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The second part of our series on the democratization of higher education looks at the GI Bill. The legislation had an immediate effect on a generation of veterans who received unprecedented access to higher education. It also had a lasting effect by demonstrating that education was achievable and relevant for a broad cross-section of society.
Higher education facilities and enrollment were already expanding between the wars. However, prices were rising at a time when income was falling, and with limited aid available, college was a pipe dream for many Americans. As John R. Thelin states in A History of American Education, Second Edition (The Johns Hopkins University Press, 2011), “Even though higher education in the United States was edging toward mass participation, most Americans still saw college as a privilege rather than a right.”
With the end of World War II approaching, the Roosevelt administration began to plan for the reintegration of returning veterans. The American Legion drafted a proposal GI Bill of Rights that contained many elements that would make it into the final act. Franklin Roosevelt saw the opportunity to aid veterans and continue his New Deal policies.
The Serviceman’s Readjustment Act, commonly called the GI Bill, as passed in 1944 and amended in 1945, provided up to four years of education or training, including tuition up to $500 annually and a monthly allowance. Essentially, it gave any veteran who wanted it a free college education. The bill also provided unemployment benefits and guaranteed loans for homes and businesses.
The widespread assumption was that few veterans would use the education benefits, mainly those who had interrupted their college education. That is to say, the elite. Average GIs, it was believed, would want to get right to work and to start families. While some would opt for vocational training, few would want to spend four years in college.
In the end, 51% of veterans used their education benefits, causing a wave of expansion at U.S. universities, junior colleges and vocational institutes. Schools struggled to keep up with the demand for facilities and instructors. Universities went on a building boom, gambling that their increased enrollment would last beyond the first wave of veterans. The GI Bill literally changed the landscape of American higher education.
Veterans were different from traditional students. They were older, more experienced and about half of them were married, causing schools to invest in married housing for the first time. Veterans also were more likely to seek vocational and mental health counseling, prompting colleges to add these services.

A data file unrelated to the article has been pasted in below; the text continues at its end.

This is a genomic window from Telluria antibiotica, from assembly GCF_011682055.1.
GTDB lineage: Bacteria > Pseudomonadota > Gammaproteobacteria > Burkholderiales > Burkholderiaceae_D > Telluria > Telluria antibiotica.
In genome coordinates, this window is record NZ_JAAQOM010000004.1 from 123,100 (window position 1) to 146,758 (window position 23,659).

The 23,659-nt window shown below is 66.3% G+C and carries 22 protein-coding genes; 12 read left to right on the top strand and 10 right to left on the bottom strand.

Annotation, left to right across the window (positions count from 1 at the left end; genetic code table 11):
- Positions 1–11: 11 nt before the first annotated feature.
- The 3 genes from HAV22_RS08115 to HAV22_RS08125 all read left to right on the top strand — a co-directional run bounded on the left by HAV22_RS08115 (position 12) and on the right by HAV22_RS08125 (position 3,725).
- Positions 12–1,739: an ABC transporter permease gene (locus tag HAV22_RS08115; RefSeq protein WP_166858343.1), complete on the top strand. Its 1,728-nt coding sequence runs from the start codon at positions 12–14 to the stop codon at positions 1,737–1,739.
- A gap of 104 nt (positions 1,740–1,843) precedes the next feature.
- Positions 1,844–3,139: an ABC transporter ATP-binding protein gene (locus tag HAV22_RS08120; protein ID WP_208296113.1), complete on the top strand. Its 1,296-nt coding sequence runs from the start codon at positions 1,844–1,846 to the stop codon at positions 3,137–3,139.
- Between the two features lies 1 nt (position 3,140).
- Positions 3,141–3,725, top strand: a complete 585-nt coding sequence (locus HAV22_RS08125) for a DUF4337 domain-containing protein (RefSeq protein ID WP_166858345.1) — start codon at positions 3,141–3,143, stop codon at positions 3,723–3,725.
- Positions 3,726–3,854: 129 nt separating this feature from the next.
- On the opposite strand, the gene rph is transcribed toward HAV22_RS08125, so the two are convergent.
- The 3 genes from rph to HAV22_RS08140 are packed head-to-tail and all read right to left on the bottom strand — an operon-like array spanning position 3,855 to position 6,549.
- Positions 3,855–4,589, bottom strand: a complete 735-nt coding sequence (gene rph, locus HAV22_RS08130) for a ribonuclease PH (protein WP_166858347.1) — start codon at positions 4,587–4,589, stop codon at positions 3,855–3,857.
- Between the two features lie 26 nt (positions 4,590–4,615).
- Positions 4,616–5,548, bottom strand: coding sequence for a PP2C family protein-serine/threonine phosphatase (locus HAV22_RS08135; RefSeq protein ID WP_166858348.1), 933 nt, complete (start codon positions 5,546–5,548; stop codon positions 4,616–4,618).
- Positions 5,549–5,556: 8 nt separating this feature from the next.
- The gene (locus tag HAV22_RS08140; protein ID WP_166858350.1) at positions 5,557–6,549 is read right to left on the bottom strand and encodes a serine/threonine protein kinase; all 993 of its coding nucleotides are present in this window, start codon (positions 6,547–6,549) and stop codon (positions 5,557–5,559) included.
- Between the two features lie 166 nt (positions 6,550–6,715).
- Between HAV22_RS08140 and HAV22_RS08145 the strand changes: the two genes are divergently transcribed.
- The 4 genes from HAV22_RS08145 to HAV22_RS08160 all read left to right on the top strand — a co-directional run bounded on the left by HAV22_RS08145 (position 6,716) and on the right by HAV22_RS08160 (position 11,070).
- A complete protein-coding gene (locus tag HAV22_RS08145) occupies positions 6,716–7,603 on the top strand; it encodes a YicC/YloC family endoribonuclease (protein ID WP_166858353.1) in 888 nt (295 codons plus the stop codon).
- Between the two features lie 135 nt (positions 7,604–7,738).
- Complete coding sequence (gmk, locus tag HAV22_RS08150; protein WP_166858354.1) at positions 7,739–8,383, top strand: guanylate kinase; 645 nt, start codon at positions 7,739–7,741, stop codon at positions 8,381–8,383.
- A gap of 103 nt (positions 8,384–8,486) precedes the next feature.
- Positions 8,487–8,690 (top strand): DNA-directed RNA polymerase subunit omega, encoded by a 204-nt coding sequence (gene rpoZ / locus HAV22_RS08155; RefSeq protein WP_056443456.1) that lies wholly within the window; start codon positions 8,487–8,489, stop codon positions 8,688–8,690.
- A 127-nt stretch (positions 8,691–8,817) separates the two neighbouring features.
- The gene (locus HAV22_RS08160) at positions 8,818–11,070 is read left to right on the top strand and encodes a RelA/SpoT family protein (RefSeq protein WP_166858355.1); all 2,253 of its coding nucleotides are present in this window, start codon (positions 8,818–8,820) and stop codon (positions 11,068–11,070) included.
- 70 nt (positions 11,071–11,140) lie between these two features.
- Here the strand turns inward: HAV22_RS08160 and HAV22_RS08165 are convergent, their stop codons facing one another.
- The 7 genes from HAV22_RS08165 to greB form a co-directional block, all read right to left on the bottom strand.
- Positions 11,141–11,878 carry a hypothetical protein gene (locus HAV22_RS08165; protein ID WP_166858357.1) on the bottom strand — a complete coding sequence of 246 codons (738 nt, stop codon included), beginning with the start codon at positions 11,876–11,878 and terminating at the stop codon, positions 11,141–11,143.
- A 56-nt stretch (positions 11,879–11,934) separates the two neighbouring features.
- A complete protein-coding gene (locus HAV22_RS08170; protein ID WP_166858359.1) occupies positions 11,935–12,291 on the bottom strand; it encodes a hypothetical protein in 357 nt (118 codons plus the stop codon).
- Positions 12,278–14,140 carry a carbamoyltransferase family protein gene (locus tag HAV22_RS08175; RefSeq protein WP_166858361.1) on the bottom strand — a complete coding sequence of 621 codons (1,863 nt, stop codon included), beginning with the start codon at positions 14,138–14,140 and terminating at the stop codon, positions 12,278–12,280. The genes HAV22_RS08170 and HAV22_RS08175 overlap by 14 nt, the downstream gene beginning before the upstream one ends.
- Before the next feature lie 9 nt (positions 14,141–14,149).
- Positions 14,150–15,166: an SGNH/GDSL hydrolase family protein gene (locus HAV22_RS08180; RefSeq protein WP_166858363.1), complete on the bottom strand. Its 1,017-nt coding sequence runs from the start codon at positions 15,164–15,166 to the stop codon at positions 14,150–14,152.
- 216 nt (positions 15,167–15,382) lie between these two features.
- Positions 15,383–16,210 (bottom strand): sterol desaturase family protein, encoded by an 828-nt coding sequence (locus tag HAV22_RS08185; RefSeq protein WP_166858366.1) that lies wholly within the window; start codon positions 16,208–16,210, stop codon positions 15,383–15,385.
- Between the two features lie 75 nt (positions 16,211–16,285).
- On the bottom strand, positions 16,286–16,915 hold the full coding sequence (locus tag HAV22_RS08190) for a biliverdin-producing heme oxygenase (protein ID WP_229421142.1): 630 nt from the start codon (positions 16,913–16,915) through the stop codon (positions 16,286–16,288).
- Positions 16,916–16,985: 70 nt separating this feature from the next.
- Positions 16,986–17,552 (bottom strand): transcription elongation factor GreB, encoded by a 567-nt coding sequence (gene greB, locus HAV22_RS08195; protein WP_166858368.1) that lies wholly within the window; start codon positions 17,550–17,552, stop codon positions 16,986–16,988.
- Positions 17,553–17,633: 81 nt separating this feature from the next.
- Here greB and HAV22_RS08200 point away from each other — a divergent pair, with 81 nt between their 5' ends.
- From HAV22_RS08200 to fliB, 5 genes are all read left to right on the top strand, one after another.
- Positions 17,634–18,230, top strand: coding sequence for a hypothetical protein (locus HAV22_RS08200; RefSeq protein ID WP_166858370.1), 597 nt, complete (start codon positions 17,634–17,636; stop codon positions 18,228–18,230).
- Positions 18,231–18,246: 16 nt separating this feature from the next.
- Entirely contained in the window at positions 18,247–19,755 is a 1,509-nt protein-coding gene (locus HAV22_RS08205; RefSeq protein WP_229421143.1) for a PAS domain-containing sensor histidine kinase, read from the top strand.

Despite the fears of some, the broad cross-section of veterans who enrolled in universities didn’t lower academic standards. On the contrary, GIs soon won a reputation as serious, hardworking students. As Glenn C. Altschuler and Stuart M. Blumin state, in The GI Bill: A New Deal for Veterans (Oxford University Press, 2009), “The veterans’ performance helped shape popular perceptions of the GI Bill as far-sighted legislation by making equal opportunity a reality and changing assumptions about who could benefit from a college education.”
The GI Bill was one of the most inclusive pieces of legislation to date. It applied to all veterans--rich and poor, male and female, black and white. Not surprisingly, however, its benefits were felt disproportionately by white men. Women constituted only 2% of all veterans and societal pressures to raise children kept many of them out of school. The Veterans Administration was officially colorblind, but powerless to affect the many barriers to higher education that remained for minorities. In addition to segregated schools, many African-American students started with disadvantages in primary education. Though many individuals benefited, the GI Bill produced only incremental change.
The benefits of higher education for GIs were long-lasting. As a group, the veterans who used the GI Bill to get an education had greater lifelong earning power. Their children were more likely to go to college. They were more active in civic groups and politics. Perhaps the most important effect, however, is the example that these GIs set. As they told their stories, they showed themselves and the rest of society that middle class people could get and benefit from a college education.
As Altschuler and Blumin summarize, “Although scholars disagree about its inclusiveness and democratizing impact, the GI Bill was, without question, one of the largest and most comprehensive government initiatives ever enacted in the United States. A large majority of veterans who used it to buy homes or go back to school would say of it: ‘The GI Bill changed my life.’ And in the process of changing so many individual lives, it helped alter the institutional and physical landscapes of postwar America.”